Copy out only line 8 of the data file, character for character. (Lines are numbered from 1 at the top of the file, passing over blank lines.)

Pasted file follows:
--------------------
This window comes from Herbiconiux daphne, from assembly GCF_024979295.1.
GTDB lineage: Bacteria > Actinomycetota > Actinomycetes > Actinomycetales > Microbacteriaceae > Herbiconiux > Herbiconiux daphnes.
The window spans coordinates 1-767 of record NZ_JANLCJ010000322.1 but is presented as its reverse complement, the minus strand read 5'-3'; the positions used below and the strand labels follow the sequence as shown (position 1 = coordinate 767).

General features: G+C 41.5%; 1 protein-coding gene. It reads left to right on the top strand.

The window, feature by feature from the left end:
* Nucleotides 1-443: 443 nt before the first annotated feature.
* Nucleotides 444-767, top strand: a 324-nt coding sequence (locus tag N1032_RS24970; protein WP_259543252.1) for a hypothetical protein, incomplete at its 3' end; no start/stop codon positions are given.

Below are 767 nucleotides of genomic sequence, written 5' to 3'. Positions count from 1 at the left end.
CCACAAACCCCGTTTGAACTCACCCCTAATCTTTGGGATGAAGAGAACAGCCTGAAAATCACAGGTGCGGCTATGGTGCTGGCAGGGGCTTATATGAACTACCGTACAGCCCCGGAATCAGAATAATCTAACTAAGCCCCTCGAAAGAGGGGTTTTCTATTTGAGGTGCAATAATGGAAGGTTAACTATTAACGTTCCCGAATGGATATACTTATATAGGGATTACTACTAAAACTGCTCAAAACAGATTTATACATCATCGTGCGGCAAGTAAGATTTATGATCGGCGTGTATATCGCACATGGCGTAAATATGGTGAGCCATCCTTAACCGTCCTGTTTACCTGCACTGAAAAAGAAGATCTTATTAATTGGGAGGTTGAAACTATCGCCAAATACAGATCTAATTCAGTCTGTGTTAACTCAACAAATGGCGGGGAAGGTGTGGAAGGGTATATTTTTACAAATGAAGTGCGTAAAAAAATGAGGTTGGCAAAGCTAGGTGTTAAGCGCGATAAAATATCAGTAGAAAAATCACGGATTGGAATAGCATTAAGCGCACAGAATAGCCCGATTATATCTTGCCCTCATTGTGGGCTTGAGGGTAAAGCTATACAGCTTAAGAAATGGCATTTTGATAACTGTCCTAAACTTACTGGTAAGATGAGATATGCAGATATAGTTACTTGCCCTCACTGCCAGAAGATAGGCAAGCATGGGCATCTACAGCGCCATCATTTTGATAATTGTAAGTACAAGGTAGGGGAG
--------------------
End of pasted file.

Below are 767 nucleotides of genomic sequence, written 5' to 3'. Positions count from 1 at the left end.